He takes his shirt off, sports tattoos, acts tough and smokes a shitload of weed. That's right, Justin Timberlake plays a shit-for-brains in Alpha Dog. His Frankie is head flunky for a snot-nosed California pot dealer (Emile Hirsch). But what Timberlake lacks in cool, he makes up for in cred. This is a fine, fierce dramatic performance, alive in the eyes, in the gestures that reveal a scared kid under Frankie's bravado. You watch Timberlake in this movie and you want to see him take on bigger risks. His comic touch shone brightly on a recent Saturday Night Live, especially in the skit where he stuck his dick in a box and made the girls open it. Mr. SexyBack has talent way beyond his voice and hunk appeal. And that it shows through in a movie this inane, inauthentic and irritating is a tribute to him.
Alpha Dog is a gloss on the true story of Jesse James Hollywood (Hirsch plays him as Johnny Truelove), arrested in 2005 for the 2000 kidnapping and murder of the teenage Nicholas Markowitz (Anton Yelchin plays the kid as Zack Mazursky). Writer-director Nick Cassavetes, whose rap sheet includes the execrable John Q and The Notebook, was reportedly given access to inside info on the case as it was happening.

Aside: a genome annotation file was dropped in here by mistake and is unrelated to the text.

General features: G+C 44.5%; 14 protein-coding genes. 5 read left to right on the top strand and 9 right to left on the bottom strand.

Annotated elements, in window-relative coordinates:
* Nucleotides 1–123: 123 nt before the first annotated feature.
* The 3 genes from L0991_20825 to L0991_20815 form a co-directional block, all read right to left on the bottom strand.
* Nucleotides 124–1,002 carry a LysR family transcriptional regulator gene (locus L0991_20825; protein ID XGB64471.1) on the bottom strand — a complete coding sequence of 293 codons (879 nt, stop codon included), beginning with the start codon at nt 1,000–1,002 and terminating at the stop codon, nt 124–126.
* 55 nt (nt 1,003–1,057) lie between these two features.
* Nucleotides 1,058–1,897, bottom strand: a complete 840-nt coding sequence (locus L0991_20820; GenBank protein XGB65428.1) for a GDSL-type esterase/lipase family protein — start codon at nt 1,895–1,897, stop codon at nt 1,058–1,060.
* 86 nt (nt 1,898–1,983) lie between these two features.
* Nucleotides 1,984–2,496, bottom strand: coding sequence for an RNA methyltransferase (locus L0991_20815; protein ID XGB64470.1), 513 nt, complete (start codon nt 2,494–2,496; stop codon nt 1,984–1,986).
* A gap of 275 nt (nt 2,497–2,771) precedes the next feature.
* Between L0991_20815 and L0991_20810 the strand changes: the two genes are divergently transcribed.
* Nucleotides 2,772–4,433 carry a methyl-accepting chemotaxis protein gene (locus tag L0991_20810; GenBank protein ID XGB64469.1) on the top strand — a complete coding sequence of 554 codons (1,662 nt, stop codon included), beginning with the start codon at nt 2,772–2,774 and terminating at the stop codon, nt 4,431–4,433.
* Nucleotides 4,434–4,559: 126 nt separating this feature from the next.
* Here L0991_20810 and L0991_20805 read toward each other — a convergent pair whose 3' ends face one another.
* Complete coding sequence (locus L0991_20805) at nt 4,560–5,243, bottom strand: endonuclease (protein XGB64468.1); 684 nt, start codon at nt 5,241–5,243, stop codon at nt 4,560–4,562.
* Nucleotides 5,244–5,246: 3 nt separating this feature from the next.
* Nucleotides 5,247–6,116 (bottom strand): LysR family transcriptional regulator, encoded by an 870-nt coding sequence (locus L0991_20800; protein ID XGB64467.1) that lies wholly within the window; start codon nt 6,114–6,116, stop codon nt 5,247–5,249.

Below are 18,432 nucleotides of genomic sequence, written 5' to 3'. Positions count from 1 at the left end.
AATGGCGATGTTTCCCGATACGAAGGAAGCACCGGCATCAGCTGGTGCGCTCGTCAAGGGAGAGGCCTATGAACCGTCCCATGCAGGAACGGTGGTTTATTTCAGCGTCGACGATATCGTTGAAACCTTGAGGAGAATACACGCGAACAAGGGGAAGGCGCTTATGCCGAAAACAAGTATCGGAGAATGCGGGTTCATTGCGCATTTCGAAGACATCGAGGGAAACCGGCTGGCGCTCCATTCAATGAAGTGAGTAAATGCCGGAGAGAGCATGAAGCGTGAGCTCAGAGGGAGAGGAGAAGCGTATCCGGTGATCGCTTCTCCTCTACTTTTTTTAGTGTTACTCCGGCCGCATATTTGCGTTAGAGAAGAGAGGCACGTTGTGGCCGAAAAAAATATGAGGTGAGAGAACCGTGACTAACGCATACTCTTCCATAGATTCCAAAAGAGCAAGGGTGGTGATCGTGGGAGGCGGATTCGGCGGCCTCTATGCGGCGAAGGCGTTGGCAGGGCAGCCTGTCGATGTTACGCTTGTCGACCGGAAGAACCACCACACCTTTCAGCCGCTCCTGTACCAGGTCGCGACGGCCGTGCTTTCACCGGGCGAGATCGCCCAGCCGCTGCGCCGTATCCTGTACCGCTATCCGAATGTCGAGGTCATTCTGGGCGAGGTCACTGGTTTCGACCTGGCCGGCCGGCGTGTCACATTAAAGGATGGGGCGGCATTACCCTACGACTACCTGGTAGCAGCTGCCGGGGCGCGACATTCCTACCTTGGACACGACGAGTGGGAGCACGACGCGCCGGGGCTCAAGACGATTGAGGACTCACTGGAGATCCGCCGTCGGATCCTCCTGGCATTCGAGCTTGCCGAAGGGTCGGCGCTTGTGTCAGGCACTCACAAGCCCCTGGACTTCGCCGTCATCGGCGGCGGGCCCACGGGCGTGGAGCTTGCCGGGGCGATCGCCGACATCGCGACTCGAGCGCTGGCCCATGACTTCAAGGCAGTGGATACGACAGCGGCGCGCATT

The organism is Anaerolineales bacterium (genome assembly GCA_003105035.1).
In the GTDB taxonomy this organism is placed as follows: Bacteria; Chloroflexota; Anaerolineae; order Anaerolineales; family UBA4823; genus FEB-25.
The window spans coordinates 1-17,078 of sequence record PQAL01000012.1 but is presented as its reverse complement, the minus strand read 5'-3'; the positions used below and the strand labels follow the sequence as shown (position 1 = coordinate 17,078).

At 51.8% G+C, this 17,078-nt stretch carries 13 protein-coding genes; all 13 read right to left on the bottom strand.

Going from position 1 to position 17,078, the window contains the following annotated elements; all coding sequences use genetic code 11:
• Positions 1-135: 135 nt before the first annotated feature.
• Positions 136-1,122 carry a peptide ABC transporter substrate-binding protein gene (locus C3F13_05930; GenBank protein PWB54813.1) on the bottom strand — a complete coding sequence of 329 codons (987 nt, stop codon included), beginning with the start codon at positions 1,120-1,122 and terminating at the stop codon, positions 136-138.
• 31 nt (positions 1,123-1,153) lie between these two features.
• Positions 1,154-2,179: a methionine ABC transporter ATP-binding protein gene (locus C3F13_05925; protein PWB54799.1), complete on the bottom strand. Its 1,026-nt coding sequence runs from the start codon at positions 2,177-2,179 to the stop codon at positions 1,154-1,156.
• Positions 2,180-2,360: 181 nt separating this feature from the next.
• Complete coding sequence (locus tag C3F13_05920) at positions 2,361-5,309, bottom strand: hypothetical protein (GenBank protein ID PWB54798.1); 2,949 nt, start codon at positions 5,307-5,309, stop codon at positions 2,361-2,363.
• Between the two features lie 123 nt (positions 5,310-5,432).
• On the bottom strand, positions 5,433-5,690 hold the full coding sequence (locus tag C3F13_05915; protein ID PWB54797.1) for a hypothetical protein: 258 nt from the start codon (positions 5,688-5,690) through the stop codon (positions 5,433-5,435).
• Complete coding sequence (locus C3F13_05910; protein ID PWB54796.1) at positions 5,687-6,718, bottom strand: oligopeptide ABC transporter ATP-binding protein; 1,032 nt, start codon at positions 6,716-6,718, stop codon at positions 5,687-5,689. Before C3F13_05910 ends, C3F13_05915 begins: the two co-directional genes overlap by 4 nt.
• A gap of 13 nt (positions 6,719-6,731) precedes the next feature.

Remarkably, his movie lacks any sense of this-just-in urgency. Johnny kidnaps Zack to get back at Zack's older brother Jake (the hot-button Ben Foster), a junkie who refuses to pay Johnny's drug tab and then takes a dump on his carpet. It's Timberlake's Frankie who gets the job of watching the boy, getting him laid by two babes in a swimming pool, until events spiral into tragedy. The relationship between these two gives the film its only emotional nuance. The rest is wild-youth posturing mixed with sham moralizing about neglectful parents, personified by a freeze-dried Bruce Willis and a frenzied, fat-suited Sharon Stone. Timberlake walks off with the movie. Too bad it's not worth stealing.